For his part, however, Hess is very vague about just what constitutes each of these critical approaches. As Petrie somewhat bitterly points out in a rejoinder to Hess, “having chided me for not providing any acceptable alternatives to auteurs after all, Hess hastily wheels out the fashionable troika of structuralism, semiology, and Marxism, and urges us to take his word for it that it is a sound investment for the future. . . . Like most advocates of these techniques in the English-speaking world, Hess prefers to assert rather than to demonstrate their usefulness.” 57
One cannot help sympathizing with Petrie on this point about name-dropping, whatever failings there may be in his own “alternatives to auteurs.” (And Hess has done a reasonably good job of pointing them out.) Moreover, Petrie’s indignation at the superficiality of Hess’s assertions is all the more likely to enlist our sympathies when we see the amazing way in which Hess goes on to lump together indiscriminately these three critical methods he is touting. For example, in Hess’s opinion “structuralists, semiologists, and Marxist critics all deny the autonomy of art, considering film an ideological link between individuals, groups, classes and societies. . . . In all three cases the examination of a film’s social context becomes more important than the film itself. Social ills, maladjustments, and manipulations come to be seen as more important than their manifestations on celluloid.” 58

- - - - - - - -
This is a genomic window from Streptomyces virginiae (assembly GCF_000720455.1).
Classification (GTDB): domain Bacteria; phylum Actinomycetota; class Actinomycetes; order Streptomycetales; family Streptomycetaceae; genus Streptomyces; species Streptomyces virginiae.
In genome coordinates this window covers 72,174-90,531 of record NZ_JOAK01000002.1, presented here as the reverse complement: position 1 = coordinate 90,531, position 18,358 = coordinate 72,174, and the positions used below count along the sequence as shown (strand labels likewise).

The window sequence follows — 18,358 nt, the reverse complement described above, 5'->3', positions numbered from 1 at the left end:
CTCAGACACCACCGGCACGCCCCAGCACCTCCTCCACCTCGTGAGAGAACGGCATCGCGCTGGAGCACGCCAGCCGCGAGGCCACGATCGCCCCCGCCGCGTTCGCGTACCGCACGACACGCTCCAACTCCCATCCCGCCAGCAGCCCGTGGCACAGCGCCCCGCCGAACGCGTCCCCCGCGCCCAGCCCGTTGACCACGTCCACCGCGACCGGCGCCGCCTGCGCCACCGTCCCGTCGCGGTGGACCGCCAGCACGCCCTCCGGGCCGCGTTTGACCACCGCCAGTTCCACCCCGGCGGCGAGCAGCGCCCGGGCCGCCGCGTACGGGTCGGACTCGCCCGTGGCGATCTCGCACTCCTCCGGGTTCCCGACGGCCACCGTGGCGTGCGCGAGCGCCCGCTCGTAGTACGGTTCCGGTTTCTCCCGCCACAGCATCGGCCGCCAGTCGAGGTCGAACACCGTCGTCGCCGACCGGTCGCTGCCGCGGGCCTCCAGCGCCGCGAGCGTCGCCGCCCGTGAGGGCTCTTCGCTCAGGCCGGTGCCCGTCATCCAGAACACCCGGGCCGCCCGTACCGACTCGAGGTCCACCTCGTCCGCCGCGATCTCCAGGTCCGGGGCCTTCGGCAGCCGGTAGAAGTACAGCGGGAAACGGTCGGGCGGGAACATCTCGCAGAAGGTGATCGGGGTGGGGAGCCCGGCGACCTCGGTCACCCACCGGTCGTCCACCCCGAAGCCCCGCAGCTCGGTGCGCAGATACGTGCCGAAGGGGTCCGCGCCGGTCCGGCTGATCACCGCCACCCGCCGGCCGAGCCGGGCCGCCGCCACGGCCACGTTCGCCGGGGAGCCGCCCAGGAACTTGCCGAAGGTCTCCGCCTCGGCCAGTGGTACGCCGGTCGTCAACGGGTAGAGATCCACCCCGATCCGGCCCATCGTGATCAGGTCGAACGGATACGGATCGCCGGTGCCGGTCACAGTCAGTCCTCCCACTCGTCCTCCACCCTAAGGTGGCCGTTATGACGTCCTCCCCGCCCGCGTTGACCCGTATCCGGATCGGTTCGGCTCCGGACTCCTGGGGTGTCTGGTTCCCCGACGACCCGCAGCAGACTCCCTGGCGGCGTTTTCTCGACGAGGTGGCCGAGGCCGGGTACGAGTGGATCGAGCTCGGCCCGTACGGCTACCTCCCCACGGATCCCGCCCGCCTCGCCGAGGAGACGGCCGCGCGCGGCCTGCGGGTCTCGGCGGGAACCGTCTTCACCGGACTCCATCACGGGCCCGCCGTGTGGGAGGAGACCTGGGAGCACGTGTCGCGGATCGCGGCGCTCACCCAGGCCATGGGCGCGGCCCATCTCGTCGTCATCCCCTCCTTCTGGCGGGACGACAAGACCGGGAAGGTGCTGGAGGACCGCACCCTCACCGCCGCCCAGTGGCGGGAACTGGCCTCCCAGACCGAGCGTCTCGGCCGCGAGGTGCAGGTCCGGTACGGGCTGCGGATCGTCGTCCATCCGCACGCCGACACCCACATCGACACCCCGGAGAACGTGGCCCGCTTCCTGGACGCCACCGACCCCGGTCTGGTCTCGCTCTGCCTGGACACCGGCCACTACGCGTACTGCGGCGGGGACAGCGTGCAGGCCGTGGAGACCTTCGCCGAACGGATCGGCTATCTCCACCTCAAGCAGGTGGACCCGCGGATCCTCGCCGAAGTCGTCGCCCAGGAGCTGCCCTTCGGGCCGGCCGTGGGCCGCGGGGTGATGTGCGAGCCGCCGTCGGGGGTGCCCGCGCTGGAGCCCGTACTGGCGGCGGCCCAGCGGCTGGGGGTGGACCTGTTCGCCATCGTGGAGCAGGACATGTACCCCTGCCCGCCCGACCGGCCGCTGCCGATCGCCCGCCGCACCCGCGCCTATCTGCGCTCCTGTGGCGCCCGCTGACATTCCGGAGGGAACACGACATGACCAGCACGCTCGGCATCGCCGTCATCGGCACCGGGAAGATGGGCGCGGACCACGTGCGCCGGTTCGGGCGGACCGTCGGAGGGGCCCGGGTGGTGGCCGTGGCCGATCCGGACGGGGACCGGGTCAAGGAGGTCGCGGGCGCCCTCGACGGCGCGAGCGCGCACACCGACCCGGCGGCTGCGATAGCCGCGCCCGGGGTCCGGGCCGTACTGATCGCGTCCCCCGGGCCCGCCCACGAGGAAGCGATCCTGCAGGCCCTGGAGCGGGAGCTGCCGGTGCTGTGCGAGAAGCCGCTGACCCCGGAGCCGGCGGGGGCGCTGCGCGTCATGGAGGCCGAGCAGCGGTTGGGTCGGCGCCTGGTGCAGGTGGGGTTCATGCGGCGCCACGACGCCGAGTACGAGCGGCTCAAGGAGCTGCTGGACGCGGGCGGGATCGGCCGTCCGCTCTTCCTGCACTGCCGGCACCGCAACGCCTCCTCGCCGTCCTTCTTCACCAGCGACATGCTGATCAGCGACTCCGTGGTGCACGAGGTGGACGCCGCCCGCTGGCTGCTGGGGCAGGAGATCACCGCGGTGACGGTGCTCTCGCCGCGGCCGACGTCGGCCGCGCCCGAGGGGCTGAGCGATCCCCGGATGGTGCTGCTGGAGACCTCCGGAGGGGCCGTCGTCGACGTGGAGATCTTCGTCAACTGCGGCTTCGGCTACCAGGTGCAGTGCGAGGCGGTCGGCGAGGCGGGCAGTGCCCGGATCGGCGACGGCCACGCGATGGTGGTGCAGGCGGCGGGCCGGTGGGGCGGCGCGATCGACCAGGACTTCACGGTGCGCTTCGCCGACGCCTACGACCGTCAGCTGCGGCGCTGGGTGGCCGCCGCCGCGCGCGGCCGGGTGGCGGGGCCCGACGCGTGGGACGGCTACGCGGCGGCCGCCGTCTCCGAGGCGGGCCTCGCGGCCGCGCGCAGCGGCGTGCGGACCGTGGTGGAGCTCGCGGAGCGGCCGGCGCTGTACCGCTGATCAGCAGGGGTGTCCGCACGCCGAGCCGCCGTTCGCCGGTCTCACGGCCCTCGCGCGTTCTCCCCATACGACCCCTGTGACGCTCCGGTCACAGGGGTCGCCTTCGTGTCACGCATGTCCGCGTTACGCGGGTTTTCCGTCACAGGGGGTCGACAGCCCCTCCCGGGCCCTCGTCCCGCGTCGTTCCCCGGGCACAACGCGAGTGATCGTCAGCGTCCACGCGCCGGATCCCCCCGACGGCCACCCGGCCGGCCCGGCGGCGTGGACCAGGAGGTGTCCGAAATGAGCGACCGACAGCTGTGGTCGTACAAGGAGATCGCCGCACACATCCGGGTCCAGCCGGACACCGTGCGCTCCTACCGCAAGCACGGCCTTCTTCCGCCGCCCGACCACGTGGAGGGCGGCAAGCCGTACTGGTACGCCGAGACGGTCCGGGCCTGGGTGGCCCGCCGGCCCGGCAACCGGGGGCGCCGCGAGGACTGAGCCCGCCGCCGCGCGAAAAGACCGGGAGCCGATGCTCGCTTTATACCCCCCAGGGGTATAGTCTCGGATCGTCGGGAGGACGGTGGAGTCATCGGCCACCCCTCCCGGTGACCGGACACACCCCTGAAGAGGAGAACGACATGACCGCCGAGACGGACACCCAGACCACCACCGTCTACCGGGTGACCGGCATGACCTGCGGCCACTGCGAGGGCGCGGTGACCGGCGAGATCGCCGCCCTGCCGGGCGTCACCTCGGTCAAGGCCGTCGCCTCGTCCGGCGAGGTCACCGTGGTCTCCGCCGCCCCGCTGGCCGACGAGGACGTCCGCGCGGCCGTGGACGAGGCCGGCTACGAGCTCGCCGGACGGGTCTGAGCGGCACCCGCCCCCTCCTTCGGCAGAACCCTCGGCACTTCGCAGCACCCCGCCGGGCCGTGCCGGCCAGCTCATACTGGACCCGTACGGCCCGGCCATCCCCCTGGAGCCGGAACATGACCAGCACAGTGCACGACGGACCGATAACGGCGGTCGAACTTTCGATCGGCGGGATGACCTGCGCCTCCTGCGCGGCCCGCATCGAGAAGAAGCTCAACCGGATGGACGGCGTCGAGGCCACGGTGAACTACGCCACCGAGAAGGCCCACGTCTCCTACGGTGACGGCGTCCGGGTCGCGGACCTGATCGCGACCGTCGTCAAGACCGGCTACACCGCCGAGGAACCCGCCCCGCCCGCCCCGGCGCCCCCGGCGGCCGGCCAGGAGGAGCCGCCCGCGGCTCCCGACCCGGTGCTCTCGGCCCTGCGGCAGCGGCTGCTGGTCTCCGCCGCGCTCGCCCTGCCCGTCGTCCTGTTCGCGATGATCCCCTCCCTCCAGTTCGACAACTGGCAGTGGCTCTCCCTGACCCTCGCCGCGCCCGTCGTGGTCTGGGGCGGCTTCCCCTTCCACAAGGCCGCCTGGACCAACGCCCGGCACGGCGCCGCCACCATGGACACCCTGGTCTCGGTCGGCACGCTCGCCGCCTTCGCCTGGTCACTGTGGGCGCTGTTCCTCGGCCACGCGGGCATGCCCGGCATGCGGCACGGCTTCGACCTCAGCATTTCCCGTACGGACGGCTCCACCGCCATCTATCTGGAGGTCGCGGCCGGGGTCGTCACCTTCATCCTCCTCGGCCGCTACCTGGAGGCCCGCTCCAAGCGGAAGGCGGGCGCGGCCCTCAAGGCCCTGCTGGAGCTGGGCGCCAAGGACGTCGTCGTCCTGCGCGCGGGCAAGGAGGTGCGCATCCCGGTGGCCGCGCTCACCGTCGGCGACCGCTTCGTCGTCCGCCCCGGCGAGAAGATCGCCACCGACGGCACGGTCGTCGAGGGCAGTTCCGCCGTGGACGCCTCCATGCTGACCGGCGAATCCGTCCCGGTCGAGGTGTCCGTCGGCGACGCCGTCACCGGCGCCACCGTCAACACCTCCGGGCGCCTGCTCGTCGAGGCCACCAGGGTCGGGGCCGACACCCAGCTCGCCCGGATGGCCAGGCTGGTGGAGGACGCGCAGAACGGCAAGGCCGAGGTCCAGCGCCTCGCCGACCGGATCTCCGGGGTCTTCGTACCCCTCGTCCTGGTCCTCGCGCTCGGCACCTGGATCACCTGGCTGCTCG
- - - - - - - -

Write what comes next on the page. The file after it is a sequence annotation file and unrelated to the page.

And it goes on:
In the first place it is simplistic, if not downright false, to say that “structuralists, semiologists, and Marxist critics all deny the autonomy of art, considering film an ideological link between individuals, groups, classes and societies.” It is not at all clear from the texts of various structuralists and semiologists that this statement in any way characterizes their positions. In fact, quite the contrary. For example, where the semiology of Christian Metz is concerned, as we have seen in the preceding chapter, Metz sets forth a critical methodology which in its systematic avoidance of ideology might just as well openly reaffirm the old bourgeois notion of the autonomy of art—so severely and, to our mind falsely, delimited is its object of research.